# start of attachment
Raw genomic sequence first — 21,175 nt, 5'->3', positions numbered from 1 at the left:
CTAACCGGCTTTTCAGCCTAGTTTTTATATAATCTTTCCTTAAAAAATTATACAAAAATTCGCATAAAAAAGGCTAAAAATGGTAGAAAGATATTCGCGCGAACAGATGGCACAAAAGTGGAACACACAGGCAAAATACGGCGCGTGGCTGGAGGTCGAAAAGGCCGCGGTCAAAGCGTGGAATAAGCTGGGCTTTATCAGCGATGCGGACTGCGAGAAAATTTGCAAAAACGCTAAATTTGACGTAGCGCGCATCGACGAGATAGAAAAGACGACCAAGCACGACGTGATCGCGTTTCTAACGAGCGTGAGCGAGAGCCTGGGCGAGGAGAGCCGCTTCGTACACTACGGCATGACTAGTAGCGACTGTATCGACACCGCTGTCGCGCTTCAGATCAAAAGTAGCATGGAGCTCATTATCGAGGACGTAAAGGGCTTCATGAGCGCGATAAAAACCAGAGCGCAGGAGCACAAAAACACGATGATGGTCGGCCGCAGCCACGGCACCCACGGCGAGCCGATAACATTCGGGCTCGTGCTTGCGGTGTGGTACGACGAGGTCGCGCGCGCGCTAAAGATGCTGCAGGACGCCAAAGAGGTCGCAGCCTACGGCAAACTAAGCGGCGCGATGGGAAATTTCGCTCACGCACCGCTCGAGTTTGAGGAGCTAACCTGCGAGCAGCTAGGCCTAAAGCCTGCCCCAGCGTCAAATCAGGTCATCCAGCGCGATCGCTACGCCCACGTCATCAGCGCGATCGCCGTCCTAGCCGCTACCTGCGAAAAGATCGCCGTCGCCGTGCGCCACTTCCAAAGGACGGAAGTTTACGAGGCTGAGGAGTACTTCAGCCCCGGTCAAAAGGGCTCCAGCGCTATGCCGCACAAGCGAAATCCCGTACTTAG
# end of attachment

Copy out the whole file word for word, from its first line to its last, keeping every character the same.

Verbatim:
Raw genomic sequence first — 21,175 nt, 5'->3', positions numbered from 1 at the left:
CTAACCGGCTTTTCAGCCTAGTTTTTATATAATCTTTCCTTAAAAAATTATACAAAAATTCGCATAAAAAAGGCTAAAAATGGTAGAAAGATATTCGCGCGAACAGATGGCACAAAAGTGGAACACACAGGCAAAATACGGCGCGTGGCTGGAGGTCGAAAAGGCCGCGGTCAAAGCGTGGAATAAGCTGGGCTTTATCAGCGATGCGGACTGCGAGAAAATTTGCAAAAACGCTAAATTTGACGTAGCGCGCATCGACGAGATAGAAAAGACGACCAAGCACGACGTGATCGCGTTTCTAACGAGCGTGAGCGAGAGCCTGGGCGAGGAGAGCCGCTTCGTACACTACGGCATGACTAGTAGCGACTGTATCGACACCGCTGTCGCGCTTCAGATCAAAAGTAGCATGGAGCTCATTATCGAGGACGTAAAGGGCTTCATGAGCGCGATAAAAACCAGAGCGCAGGAGCACAAAAACACGATGATGGTCGGCCGCAGCCACGGCACCCACGGCGAGCCGATAACATTCGGGCTCGTGCTTGCGGTGTGGTACGACGAGGTCGCGCGCGCGCTAAAGATGCTGCAGGACGCCAAAGAGGTCGCAGCCTACGGCAAACTAAGCGGCGCGATGGGAAATTTCGCTCACGCACCGCTCGAGTTTGAGGAGCTAACCTGCGAGCAGCTAGGCCTAAAGCCTGCCCCAGCGTCAAATCAGGTCATCCAGCGCGATCGCTACGCCCACGTCATCAGCGCGATCGCCGTCCTAGCCGCTACCTGCGAAAAGATCGCCGTCGCCGTGCGCCACTTCCAAAGGACGGAAGTTTACGAGGCTGAGGAGTACTTCAGCCCCGGTCAAAAGGGCTCCAGCGCTATGCCGCACAAGCGAAATCCCGTACTTAG